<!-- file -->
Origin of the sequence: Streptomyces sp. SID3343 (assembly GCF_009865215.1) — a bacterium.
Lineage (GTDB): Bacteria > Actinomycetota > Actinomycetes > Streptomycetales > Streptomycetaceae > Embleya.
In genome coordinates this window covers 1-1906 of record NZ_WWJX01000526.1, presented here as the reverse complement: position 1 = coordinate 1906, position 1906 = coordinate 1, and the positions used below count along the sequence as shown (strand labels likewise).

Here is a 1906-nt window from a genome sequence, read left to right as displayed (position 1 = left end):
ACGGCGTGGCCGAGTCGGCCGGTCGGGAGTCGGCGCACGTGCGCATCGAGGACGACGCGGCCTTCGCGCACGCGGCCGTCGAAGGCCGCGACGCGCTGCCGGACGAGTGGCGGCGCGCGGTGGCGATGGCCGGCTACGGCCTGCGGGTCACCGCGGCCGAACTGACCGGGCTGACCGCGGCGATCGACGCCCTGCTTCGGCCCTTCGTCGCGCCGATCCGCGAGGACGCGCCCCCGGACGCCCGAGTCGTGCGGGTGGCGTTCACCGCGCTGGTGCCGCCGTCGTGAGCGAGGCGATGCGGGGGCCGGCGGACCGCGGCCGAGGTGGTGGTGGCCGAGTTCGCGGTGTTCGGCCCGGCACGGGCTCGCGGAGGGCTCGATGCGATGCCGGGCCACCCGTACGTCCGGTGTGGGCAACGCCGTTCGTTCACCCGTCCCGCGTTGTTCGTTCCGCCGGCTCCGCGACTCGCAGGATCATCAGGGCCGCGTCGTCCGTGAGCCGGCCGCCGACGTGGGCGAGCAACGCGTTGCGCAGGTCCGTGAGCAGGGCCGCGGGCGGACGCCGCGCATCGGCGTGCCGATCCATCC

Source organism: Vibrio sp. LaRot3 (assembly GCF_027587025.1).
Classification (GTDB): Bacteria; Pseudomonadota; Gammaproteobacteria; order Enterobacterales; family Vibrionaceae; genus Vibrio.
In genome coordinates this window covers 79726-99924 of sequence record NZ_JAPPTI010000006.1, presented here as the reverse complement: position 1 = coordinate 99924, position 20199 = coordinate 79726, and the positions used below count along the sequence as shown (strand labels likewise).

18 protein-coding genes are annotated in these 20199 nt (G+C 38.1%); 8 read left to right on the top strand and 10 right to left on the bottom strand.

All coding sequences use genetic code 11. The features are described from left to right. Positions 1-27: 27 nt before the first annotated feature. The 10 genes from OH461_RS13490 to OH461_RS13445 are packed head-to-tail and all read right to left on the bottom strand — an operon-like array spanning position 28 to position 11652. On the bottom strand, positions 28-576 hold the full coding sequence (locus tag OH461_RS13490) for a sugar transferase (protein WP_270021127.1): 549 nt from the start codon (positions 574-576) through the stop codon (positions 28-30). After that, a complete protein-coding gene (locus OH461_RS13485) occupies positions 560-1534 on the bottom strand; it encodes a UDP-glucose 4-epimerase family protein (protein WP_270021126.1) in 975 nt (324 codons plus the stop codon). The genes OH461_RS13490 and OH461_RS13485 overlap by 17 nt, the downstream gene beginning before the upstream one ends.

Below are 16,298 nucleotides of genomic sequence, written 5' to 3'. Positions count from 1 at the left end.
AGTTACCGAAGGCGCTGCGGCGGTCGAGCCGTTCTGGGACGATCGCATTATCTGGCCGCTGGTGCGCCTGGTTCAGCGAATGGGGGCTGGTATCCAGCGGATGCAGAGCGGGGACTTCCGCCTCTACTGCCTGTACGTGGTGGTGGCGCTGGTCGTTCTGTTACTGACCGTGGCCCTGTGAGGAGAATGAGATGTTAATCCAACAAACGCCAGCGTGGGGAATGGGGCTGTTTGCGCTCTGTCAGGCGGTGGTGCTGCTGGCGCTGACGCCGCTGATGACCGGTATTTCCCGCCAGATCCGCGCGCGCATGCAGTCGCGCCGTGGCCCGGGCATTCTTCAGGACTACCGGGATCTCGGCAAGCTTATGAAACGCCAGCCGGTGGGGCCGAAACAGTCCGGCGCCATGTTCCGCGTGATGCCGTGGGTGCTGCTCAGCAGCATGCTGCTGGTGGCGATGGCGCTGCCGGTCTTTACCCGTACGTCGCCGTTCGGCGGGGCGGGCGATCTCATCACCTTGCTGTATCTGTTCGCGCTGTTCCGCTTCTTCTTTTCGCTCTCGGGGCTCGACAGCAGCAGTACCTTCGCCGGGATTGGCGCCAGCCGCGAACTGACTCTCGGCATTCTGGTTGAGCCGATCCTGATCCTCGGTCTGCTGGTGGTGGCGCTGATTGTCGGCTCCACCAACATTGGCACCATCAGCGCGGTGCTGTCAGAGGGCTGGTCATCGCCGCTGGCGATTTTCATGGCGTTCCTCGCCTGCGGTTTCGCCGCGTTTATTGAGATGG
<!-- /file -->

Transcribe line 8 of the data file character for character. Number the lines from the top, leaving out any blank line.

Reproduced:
In genome coordinates this window covers 79726-99924 of sequence record NZ_JAPPTI010000006.1, presented here as the reverse complement: position 1 = coordinate 99924, position 20199 = coordinate 79726, and the positions used below count along the sequence as shown (strand labels likewise).